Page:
Sunday, November 12, 2017

The Devil, The Details, and Me

They’re coming back to haunt me. All the little things I skipped over while writing my current book. They’re details I didn’t want to stop for – street names; what kind of guitar an aging country star would own; what time the sun sets in October in Branson, Missouri.
But now the book is done. I just need to insert these particulars to have it ready for my first round of readers. It’s not considered good form to hand someone a manuscript scattered with sentences like, “and he pulled into INSERT NEIGHBORHOOD NAME HERE, slammed the car in park and ran toward the house,” or “the kid had been enrolled since school started INSERT SCHOOL DISTRICT START DATE.”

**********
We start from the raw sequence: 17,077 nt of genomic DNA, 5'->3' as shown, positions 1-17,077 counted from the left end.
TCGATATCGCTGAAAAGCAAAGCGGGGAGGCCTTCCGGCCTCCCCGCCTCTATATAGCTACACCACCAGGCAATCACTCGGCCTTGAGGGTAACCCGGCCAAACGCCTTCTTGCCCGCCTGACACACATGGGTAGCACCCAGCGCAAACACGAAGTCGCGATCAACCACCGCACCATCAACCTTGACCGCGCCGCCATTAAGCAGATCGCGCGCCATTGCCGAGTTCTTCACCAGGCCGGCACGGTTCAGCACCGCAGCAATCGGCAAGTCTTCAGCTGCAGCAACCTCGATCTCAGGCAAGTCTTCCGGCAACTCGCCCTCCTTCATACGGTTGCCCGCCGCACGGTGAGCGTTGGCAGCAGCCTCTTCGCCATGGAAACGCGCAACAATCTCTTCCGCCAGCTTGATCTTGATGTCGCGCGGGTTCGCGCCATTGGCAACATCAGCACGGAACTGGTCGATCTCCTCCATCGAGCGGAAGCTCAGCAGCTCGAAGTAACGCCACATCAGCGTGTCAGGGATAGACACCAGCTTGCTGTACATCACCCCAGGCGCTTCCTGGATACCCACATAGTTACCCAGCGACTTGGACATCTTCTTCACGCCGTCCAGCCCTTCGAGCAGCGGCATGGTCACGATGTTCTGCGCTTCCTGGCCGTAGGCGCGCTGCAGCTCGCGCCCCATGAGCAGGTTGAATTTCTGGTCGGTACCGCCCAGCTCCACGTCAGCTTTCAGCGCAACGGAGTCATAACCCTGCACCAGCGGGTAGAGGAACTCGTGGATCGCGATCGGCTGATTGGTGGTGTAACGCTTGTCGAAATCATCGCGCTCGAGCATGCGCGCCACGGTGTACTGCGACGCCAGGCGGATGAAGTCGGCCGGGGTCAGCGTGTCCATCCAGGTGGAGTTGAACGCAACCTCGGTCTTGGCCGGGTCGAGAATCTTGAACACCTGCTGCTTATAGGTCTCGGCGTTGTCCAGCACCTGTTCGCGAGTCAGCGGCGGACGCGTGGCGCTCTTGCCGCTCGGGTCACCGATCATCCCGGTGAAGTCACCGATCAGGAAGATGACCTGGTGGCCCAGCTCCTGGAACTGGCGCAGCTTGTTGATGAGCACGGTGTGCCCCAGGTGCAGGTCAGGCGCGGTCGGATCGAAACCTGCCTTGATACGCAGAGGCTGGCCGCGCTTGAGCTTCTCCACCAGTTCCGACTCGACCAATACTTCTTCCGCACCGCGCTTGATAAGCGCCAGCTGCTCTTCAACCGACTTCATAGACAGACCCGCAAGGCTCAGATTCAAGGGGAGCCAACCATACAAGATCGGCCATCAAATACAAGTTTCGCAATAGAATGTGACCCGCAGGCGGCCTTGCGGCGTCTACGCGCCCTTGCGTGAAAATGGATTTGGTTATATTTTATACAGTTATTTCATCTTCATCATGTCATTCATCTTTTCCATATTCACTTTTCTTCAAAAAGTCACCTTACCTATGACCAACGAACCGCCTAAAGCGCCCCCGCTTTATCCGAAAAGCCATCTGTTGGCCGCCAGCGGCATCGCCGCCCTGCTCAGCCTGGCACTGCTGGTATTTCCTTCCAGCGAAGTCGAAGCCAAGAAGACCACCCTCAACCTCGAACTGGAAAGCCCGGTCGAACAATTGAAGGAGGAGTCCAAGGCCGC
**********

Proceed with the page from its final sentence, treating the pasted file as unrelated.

I do it this way because I don’t want to stop the actual writing. It’s a good method to keep me cranking away at the actual plot without getting bogged down in research side trips that add to the book’s authenticity, but not to the plot itself. Because these side trips take time. A lot of it. I try for two verifications of every fact. And if it’s a judgement call between two things, well, that takes even longer. Who knows how long it will take me to decide on that country music star’s guitar.


Scott D. Parker said...

I do the exact same thing. All caps, but I also deploy "TK", an editing trick l learned about somewhen. Those two letters either rarely or never show up in English. Then, all you have to do is search for "TK" and find all those places. So, for example, INSERT TK STREET NAME.

Claire Booth said...

That's a great technique. The "find" function is definitely my friend at this stage in the process!

Kristopher said...

Oh, that TK tip is great. I am going to use that with my reviews. Since I write my reviews days after I finish a book - intentionally - I often have to go back to verify something and I have been using a question mark, but TK is better since it is easier to search.